Malaysian Education Blueprint
The Malaysian Education Blueprint which has been released is actually based on the outcome of years of work that has involved an estimated 10,000 people. An interesting fact which you would be surprised about is that those who were intimately engaged in the Malaysian Education Blueprint were those among 90 Higher Learning Institutions such as Vice-Chancellors, Chairmen and even CEO’s too. There was also the involvement of about 450 Higher Learning Institutions staff which include 25 members of the national education councils and over 50 senior leaders and professors.
One might ask, what is the sole purpose of this report and what exactly has this eminent of higher education professionals found out from their research report. Others might also question the honesty of the appraisal by our higher education along with the strategies and reforms that have been suggested to solve these problems. Before we go any further into the dissecting the Malaysian Education Blueprint, I think we should be aware of some of the issues that our universities are facing today.
Major Problems Faced By Our Universities Today
- We have a very low standard in the English language proficiency here in Malaysia and it is considered to be at a critical level which actually affects the well-being and international prestige of this country.
- We have also a deficiency when it comes to thinking and solving problems. Analytical and critical thinking skills are very important as they help us to evaluate the problem and to make good decisions.
- We tend to have mind-sets and value systems that are closed. By having a closed mind-set, we will not be able to accept feedback and learn from what others have to offer. We are not exposed to challenges or high standards and this is what makes us unable to cope with diversity.
- Our poor communication skills also causes a breakdown in our productivity and this creates a poor work environment.
The issues mentioned above can be found in both the Private Sector Higher Learning Institutions and also the Public Sector. You will be shocked to know that the data gathered by the Ministry of Education shows that a staggering 27% of private university graduates are not able to get employment once they have graduated whereby the figure for public sector graduates seem to be a little lower. The unemployment for private university graduates is a little higher as the unemployment rate for the public universities seem to be about 25%. The overall employment rate in Malaysia by comparison is roughly around 3%.
Even after both the private and public sector graduates have been employed, the finding in the Malaysian Education Blueprint shows that 45% of all the graduates actually earn an income of less than RM 1,500 in a given month.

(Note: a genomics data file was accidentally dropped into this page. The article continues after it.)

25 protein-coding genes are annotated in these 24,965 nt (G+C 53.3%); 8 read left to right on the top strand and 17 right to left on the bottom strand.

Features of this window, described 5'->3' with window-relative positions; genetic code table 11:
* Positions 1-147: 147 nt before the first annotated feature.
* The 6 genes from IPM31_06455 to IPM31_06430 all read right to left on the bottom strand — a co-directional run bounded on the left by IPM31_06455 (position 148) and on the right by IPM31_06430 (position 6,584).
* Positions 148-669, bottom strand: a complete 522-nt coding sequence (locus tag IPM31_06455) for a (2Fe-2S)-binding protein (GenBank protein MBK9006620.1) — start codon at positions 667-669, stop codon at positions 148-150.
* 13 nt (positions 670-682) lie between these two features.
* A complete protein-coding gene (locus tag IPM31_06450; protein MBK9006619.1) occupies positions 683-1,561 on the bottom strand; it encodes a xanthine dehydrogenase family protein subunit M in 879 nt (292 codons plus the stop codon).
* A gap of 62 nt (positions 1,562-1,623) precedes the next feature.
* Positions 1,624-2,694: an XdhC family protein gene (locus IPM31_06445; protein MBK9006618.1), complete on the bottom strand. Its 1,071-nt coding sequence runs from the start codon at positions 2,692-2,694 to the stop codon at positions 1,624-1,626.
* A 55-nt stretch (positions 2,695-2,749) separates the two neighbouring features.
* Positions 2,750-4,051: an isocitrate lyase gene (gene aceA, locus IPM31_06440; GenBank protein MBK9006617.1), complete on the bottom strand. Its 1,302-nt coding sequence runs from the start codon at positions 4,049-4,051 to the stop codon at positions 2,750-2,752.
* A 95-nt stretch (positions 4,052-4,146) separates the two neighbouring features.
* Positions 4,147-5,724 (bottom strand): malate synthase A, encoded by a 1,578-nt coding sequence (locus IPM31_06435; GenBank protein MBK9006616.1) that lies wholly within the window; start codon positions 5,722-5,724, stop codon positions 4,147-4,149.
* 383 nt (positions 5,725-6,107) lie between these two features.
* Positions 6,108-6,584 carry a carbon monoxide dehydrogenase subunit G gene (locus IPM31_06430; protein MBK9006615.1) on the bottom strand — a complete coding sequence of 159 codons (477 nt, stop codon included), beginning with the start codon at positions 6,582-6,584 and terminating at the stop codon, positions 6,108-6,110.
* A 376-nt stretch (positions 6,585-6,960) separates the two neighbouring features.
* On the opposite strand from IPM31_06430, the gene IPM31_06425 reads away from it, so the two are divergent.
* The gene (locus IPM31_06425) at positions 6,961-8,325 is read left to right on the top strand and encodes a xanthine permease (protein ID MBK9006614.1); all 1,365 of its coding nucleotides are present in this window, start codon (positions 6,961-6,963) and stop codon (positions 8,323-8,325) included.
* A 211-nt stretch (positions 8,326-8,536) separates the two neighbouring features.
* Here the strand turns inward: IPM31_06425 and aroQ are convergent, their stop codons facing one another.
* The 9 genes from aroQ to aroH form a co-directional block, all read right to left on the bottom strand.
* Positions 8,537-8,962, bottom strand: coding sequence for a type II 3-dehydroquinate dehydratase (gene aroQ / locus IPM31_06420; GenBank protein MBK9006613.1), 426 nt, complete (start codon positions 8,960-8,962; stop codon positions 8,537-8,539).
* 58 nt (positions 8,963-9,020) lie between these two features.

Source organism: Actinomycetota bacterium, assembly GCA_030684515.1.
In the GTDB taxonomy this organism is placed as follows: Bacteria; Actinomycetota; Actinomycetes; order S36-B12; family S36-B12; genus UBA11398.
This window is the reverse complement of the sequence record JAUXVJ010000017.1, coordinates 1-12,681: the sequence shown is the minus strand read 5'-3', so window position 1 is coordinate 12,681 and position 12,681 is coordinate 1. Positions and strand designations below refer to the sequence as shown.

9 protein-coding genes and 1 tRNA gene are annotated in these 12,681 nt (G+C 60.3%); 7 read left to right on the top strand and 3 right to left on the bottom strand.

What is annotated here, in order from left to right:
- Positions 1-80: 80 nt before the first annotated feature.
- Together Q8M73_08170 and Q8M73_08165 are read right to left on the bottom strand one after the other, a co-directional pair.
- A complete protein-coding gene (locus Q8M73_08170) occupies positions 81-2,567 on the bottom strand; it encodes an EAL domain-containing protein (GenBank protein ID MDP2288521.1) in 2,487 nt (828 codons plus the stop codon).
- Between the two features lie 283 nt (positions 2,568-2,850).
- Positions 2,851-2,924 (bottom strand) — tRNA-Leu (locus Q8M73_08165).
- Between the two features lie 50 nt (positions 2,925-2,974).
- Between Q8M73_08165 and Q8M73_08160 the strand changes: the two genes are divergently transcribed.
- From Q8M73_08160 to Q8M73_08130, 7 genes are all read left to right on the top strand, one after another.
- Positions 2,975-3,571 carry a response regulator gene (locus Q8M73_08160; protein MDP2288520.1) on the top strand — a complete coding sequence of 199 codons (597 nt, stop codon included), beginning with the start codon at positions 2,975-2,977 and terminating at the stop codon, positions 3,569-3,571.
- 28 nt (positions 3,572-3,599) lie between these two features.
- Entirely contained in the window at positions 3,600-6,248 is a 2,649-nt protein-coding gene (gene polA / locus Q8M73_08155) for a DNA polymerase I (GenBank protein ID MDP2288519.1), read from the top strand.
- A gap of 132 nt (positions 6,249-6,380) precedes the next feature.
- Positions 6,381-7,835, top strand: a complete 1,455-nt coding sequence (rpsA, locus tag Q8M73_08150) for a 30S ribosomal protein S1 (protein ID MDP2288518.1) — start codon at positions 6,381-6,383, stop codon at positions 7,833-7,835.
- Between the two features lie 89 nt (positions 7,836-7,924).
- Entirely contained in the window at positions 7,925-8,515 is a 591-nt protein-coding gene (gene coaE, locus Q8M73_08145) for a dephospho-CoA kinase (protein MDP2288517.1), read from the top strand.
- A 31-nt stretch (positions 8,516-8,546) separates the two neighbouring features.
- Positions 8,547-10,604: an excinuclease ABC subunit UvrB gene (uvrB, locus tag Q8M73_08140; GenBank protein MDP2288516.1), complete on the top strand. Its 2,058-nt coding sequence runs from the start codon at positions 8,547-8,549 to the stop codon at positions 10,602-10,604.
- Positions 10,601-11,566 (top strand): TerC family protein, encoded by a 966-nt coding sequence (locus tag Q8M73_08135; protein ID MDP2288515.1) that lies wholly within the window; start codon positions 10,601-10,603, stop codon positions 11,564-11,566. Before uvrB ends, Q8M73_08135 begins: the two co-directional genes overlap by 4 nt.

The external validation of our higher education is actually based on a number of international ranking systems that are used by universities around the world. Let us take for example, Malaysia, which was ranked 12 out of 50 in terms of resources invested, but 44 out of 50 in terms of outputs based on the Universitas 21 Report. The report touches four main categories which are environment, resources, connectivity and also output. To cut a long story short, Malaysia has been marked at the bottom ranks in terms of output which is 44 of out 50, despite the fact of the country’s significant investments that have been made for higher education.
To be honest to all, it is not just the products of our universities that are known to be at the bottom when compared to the other international universities around. The lecturers which we have here are also of poor standards and this clearly can be seen in their poor quality of teaching.
There have been numerous international ranking systems close to every year now such as the QS World University Rankings, Times Higher Education World University Rankings, and the Shanghai Academic Ranking of World Universities and you will see that we have never once been listed as one of the top leading universities in any of the areas such as quality of teaching and learning, research or also factors which are linked to academic excellence. You can have a look for yourself to see if any universities here have made it to the top 100 and as you would have guessed already, none have made it thus far based on the Times Higher Education University Ranking for the Asian region in 2014.
Based on the Malaysian Education Blueprint, the total annual expenditure on higher education is close to 7.7% while the ministry’s expenditure for higher education alone is roughly 5.5% of the annual government’s expenditure.